What happens when housing prices are falling and there are no more unrealized gains to be used as collateral to support additional borrowing of cash, or treated as substitutes for saving out of current income? When a household owns an asset that has decreased in value, there is no capital gain for the household to spend, and net worth declines by the amount of the decline of the value of the home price? And, finally, after years of not saving because their home can be turned into a liquid asset, when they have no source of liquid savings to drawn on, no ready source of cash? Reports like this one suggest an answer: in the short term, these households will draw heavily on credit cards. But the use of cards can only last so long when they can't be re-filled by cash-out re-financing.

    This is how a housing bubble runs in reverse. Where might it end if there's no "next trick" to follow the housing bubble?

    I play back once again some long lost wisdom, from Joseph A. Schumpeter's Business Cycles, 1939 on the contribution of consumer debt to The Great Depression:
    Consumers' borrowing is one of the most conspicuous danger points in the secondary phenomena of prosperity, and consumers' debts are among the most conspicuous weak spots in recession and depression.

    In other words, we shall readily understand why the load of debt thus light heartedly incurred by people who foresaw nothing but booms should become a serious matter whenever incomes fell, and that construction would then contribute, directly and through the effects on the credit structure of impaired values of real estate, as much to a depression as it had contributed to the preceding booms. Nothing is so likely to produce cumulative depressive processes as such commitments of a vast number of households to an overhead financed to a great extent by commercial banks.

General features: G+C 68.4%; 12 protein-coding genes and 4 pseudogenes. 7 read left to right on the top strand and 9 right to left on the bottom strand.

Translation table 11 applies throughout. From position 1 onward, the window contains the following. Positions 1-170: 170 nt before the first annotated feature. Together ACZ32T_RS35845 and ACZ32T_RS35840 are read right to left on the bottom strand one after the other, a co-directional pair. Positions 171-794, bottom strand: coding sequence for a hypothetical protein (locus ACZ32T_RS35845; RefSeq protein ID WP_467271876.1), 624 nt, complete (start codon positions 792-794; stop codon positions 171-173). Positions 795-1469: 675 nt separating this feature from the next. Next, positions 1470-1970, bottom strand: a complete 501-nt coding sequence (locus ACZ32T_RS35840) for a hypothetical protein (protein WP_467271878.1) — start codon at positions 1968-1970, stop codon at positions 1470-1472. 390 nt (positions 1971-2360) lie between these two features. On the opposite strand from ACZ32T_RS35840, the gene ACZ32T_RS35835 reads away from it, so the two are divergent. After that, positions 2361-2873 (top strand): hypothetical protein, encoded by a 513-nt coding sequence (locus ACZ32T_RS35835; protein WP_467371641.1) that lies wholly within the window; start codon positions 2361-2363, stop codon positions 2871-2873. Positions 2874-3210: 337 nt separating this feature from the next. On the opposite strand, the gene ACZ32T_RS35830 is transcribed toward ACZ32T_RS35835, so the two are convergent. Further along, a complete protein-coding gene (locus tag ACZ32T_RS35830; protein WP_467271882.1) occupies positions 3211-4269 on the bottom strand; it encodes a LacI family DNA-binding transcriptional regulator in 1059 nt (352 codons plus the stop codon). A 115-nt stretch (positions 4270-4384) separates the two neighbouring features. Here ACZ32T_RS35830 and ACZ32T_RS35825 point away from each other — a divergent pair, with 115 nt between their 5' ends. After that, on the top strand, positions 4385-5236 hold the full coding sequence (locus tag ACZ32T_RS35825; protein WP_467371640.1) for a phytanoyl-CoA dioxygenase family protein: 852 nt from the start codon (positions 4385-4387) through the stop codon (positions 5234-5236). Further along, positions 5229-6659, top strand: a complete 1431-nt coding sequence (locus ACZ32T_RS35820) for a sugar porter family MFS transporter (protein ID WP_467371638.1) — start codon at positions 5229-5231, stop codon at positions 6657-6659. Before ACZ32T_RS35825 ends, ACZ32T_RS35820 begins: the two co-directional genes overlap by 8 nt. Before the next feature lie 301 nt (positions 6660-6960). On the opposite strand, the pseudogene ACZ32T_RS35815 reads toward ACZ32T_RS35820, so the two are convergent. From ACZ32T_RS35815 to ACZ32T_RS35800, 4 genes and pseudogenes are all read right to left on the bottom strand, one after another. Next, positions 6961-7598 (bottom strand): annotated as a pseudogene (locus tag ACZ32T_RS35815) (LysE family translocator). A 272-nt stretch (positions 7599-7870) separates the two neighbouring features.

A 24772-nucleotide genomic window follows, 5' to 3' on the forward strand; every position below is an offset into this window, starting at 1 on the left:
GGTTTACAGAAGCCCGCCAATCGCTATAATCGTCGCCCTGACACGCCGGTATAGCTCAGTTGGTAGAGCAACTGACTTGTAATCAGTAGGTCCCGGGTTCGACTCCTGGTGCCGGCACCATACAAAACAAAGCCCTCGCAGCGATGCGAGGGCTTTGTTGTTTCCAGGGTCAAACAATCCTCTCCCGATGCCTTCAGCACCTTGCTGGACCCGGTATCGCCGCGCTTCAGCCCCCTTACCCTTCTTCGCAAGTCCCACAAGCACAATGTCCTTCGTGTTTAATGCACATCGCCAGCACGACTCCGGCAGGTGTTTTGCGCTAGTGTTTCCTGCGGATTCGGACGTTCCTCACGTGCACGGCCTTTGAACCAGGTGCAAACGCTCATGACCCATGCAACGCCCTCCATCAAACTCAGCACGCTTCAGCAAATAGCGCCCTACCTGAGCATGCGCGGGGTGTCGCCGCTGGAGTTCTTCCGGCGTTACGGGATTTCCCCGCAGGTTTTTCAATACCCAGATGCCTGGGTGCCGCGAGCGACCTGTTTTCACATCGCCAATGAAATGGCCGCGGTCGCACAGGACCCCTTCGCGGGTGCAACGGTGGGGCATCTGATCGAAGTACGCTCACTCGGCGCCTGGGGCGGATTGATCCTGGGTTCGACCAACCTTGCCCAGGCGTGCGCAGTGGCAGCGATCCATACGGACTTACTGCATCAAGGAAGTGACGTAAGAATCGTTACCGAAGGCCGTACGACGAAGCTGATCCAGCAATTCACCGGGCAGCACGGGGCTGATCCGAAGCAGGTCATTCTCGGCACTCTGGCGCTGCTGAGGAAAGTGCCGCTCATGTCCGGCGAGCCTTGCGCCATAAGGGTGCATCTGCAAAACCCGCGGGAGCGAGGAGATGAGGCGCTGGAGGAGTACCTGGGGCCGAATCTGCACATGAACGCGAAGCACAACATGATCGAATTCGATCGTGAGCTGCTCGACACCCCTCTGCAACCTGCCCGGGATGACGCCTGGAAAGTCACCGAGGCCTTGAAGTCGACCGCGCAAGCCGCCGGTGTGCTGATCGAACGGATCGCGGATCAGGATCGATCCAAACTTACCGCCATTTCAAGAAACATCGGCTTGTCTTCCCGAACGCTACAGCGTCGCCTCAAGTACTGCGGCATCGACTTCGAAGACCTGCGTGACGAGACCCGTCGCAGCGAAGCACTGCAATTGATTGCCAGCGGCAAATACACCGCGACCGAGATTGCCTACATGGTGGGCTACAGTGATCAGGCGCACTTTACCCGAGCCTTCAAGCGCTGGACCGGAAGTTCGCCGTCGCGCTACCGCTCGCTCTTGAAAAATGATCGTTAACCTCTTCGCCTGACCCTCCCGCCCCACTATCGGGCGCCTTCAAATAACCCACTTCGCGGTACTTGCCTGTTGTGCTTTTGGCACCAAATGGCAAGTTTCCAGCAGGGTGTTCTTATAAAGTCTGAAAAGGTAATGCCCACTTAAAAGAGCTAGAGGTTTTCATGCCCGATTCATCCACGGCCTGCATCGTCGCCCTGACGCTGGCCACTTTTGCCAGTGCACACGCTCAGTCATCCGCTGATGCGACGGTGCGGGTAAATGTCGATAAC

No one is predicting much of a bad outcome from housing, private equity, junk bond–the securitized debt bubbles–today. Nor were many worried in 1929. Why? Schumpeter explains:
    It is of the utmost importance to realize this: given the actual facts which it was then possible for either businessman or economists to observe, those diagnoses -- or even the prognosis that, with the existing structure of debt, those facts plus a drastic fall in price level would cause major trouble but that nothing else would -- were not simply wrong. What nobody saw, though some people may have felt it, was that those fundamental data from which diagnoses and prognoses were made, were themselves in a state of flux and that they would be swamped by the torrents of a process of readjustment corresponding in magnitude to the extent of the industrial revolution of the preceding 30 years. People, for the most part, stood their ground firmly. But that ground itself was about to give way.
    Today we struggle to understand "what ground we stand on" which is dominated by the convenient but nonsensical belief that ever-increasing credit risk, the product of a hyper-competitive banking and financial services sector–can be made to disappear merely by spreading it around via financial engineering. That's been tried before, in a different era.

    It didn't work.

    See also:
    Q4 2006 Foreclosure Data Alert: Number of Foreclosed Homes Returned to Lenders at Auction up more than a factor of 10 since July 2006
    Last edited by FRED; January 12, 2007, 01:35 PM.

  • #2
    Re: Consumer Weakness Is in the Cards

    Sometimes a nice trouvaille can be found just by searching. Here a table of the money aggregate M3 in divers countries and its annual change, as laid out by the Austrian Nationalbank (OeNB, part of the Euro zone):

    200320042005June 06July 06Aug. 06Sep. 06Oct. 06Nov. 06
    Euro area1)
    United Kingdom8.49.812.111.811.413.012.613.113.5
    Czech Republic6.610.46.512.012.413.612.913.4x

    The essence is: The M3 change corresponds quite well with the percentage valuation change between currencies. Of course, since early 2006, there is no official data available anymore from the US.

    With the increased consumer spending on plastic as depicted by EJ above, the M3 increase is very likely to skyrocket.
    Last edited by Christoph von Gamm; January 12, 2007, 08:34 AM.
    Christoph von Gamm - with Queer-O-Pinion!